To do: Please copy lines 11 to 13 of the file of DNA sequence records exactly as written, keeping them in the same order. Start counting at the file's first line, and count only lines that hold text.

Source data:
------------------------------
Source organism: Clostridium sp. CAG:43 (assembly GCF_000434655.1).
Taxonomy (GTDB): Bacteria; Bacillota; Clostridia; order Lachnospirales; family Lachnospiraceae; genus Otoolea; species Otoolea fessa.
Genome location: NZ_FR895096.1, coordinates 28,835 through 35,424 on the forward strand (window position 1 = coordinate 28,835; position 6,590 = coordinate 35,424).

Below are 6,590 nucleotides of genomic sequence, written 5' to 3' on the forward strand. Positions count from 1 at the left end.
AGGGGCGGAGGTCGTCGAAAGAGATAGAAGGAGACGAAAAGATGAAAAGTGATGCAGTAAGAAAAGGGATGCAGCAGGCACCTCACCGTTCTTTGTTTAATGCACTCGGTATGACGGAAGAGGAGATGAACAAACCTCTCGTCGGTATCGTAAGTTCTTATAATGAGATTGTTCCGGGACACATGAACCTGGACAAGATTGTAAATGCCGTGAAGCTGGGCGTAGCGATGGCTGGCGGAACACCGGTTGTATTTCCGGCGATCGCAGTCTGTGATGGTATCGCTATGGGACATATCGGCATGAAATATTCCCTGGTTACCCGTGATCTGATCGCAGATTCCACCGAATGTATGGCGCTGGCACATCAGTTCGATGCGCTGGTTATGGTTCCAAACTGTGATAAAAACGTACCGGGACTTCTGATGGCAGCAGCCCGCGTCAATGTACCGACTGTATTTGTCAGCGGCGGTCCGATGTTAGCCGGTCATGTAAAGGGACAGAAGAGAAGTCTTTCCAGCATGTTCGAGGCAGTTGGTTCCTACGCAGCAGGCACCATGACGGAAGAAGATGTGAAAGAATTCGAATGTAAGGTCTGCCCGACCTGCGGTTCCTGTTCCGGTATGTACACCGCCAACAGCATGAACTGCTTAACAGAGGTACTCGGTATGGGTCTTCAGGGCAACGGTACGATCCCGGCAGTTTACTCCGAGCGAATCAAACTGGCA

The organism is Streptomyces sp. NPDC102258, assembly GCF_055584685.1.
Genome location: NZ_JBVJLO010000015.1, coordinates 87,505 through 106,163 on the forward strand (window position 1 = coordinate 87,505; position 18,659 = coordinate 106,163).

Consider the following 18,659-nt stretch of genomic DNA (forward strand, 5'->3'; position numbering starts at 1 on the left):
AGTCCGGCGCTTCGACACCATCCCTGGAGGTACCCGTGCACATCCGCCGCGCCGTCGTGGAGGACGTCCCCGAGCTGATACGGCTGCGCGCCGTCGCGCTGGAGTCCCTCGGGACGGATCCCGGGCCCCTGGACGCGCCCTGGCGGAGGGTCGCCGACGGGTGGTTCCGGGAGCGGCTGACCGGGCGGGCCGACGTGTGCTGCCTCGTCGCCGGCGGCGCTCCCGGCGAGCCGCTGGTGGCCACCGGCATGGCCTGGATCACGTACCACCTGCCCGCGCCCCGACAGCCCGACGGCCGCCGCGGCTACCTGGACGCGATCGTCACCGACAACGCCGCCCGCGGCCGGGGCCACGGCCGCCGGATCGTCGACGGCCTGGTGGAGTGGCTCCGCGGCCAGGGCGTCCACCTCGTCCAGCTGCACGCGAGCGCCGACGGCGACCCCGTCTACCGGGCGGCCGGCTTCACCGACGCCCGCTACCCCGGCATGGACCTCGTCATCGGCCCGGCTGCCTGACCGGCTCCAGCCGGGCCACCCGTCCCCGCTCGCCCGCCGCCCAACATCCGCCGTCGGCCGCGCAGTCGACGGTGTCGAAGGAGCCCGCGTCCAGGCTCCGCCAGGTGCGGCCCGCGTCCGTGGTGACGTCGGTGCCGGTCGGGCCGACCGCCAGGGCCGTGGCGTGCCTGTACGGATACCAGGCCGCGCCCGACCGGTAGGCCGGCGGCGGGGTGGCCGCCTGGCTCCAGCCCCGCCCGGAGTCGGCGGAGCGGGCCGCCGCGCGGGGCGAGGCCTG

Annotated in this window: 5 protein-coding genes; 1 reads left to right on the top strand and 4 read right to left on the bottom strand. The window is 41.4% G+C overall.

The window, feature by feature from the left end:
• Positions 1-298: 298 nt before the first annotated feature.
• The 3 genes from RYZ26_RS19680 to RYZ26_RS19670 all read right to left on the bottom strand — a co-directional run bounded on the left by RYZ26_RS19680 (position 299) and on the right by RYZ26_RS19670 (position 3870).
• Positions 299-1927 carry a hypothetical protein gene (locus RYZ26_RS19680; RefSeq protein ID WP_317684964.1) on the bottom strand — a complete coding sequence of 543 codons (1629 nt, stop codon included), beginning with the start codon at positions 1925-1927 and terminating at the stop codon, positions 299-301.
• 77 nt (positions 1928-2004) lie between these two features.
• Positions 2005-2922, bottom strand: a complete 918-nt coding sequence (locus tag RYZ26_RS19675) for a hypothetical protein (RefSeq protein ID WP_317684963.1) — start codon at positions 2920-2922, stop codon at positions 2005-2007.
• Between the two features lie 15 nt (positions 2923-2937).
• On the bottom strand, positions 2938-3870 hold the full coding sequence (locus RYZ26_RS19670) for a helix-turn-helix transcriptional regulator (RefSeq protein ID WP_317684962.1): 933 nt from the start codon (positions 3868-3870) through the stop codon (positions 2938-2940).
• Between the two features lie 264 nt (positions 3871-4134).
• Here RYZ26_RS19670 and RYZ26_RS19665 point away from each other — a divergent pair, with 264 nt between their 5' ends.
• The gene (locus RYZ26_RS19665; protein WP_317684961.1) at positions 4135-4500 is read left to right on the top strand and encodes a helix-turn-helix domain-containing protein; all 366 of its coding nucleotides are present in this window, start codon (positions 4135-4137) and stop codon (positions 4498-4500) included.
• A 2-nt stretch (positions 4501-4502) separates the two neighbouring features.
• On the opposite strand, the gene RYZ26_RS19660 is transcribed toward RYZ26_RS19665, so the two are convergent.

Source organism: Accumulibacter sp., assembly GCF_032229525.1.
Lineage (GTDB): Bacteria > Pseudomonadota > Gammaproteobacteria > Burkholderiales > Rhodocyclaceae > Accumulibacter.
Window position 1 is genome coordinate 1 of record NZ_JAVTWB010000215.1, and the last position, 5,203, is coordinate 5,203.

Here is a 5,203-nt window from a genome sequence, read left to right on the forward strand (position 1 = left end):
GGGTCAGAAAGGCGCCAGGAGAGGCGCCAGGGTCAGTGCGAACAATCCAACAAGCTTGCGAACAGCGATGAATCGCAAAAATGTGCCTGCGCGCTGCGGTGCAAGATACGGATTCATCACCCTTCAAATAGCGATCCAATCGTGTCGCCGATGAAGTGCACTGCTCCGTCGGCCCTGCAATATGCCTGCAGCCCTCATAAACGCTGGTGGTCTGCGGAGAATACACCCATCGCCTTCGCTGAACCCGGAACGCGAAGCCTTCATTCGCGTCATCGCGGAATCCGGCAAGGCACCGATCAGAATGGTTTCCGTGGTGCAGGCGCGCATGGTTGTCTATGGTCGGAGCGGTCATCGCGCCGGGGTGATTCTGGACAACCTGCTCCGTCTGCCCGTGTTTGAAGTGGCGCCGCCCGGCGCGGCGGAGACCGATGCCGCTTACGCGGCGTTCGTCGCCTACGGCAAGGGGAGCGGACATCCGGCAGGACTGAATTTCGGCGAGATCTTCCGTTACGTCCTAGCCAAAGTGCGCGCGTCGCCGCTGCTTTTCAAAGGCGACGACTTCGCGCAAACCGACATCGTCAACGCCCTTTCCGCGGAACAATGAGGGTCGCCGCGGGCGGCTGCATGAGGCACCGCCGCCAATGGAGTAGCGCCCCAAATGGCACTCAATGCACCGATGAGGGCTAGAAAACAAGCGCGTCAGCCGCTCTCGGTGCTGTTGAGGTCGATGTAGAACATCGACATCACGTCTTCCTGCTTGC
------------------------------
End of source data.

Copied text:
The window, feature by feature from the left end:
• Positions 1-298: 298 nt before the first annotated feature.
• The 3 genes from RYZ26_RS19680 to RYZ26_RS19670 all read right to left on the bottom strand — a co-directional run bounded on the left by RYZ26_RS19680 (position 299) and on the right by RYZ26_RS19670 (position 3870).